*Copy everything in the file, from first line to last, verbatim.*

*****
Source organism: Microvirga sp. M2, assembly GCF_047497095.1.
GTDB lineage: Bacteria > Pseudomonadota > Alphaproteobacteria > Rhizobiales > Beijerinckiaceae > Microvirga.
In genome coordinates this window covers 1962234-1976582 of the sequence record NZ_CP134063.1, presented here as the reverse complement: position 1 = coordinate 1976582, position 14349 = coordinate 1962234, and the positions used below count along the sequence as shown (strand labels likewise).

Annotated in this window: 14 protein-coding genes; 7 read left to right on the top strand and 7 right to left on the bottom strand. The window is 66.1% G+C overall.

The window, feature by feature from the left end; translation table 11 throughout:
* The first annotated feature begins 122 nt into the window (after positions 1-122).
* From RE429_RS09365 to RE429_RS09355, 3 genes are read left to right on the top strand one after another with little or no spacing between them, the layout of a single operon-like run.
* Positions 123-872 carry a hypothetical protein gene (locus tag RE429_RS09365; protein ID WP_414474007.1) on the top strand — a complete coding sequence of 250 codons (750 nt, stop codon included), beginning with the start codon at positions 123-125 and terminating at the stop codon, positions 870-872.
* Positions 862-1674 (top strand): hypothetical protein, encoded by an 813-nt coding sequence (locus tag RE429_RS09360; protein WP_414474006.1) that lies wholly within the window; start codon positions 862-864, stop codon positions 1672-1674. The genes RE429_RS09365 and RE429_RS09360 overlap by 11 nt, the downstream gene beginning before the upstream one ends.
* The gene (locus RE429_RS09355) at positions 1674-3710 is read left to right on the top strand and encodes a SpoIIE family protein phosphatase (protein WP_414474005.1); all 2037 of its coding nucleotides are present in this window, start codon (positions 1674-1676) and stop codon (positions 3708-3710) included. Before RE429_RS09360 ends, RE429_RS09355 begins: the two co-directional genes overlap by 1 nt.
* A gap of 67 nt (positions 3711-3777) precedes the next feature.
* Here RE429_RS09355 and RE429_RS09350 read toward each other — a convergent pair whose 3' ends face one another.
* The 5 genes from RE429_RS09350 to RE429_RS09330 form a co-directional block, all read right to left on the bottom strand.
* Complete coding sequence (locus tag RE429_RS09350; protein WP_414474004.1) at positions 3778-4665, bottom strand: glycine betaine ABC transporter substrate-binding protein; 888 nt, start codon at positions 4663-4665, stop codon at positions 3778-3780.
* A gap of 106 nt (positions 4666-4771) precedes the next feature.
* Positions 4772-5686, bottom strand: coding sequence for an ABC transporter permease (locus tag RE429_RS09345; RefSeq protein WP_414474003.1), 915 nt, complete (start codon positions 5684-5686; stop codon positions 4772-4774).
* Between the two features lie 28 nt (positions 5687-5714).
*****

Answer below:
Source organism: Microvirga sp. M2, assembly GCF_047497095.1.
GTDB lineage: Bacteria > Pseudomonadota > Alphaproteobacteria > Rhizobiales > Beijerinckiaceae > Microvirga.
In genome coordinates this window covers 1962234-1976582 of the sequence record NZ_CP134063.1, presented here as the reverse complement: position 1 = coordinate 1976582, position 14349 = coordinate 1962234, and the positions used below count along the sequence as shown (strand labels likewise).

Annotated in this window: 14 protein-coding genes; 7 read left to right on the top strand and 7 right to left on the bottom strand. The window is 66.1% G+C overall.

The window, feature by feature from the left end; translation table 11 throughout:
* The first annotated feature begins 122 nt into the window (after positions 1-122).
* From RE429_RS09365 to RE429_RS09355, 3 genes are read left to right on the top strand one after another with little or no spacing between them, the layout of a single operon-like run.
* Positions 123-872 carry a hypothetical protein gene (locus tag RE429_RS09365; protein ID WP_414474007.1) on the top strand — a complete coding sequence of 250 codons (750 nt, stop codon included), beginning with the start codon at positions 123-125 and terminating at the stop codon, positions 870-872.
* Positions 862-1674 (top strand): hypothetical protein, encoded by an 813-nt coding sequence (locus tag RE429_RS09360; protein WP_414474006.1) that lies wholly within the window; start codon positions 862-864, stop codon positions 1672-1674. The genes RE429_RS09365 and RE429_RS09360 overlap by 11 nt, the downstream gene beginning before the upstream one ends.
* The gene (locus RE429_RS09355) at positions 1674-3710 is read left to right on the top strand and encodes a SpoIIE family protein phosphatase (protein WP_414474005.1); all 2037 of its coding nucleotides are present in this window, start codon (positions 1674-1676) and stop codon (positions 3708-3710) included. Before RE429_RS09360 ends, RE429_RS09355 begins: the two co-directional genes overlap by 1 nt.
* A gap of 67 nt (positions 3711-3777) precedes the next feature.
* Here RE429_RS09355 and RE429_RS09350 read toward each other — a convergent pair whose 3' ends face one another.
* The 5 genes from RE429_RS09350 to RE429_RS09330 form a co-directional block, all read right to left on the bottom strand.
* Complete coding sequence (locus tag RE429_RS09350; protein WP_414474004.1) at positions 3778-4665, bottom strand: glycine betaine ABC transporter substrate-binding protein; 888 nt, start codon at positions 4663-4665, stop codon at positions 3778-3780.
* A gap of 106 nt (positions 4666-4771) precedes the next feature.
* Positions 4772-5686, bottom strand: coding sequence for an ABC transporter permease (locus tag RE429_RS09345; RefSeq protein WP_414474003.1), 915 nt, complete (start codon positions 5684-5686; stop codon positions 4772-4774).
* Between the two features lie 28 nt (positions 5687-5714).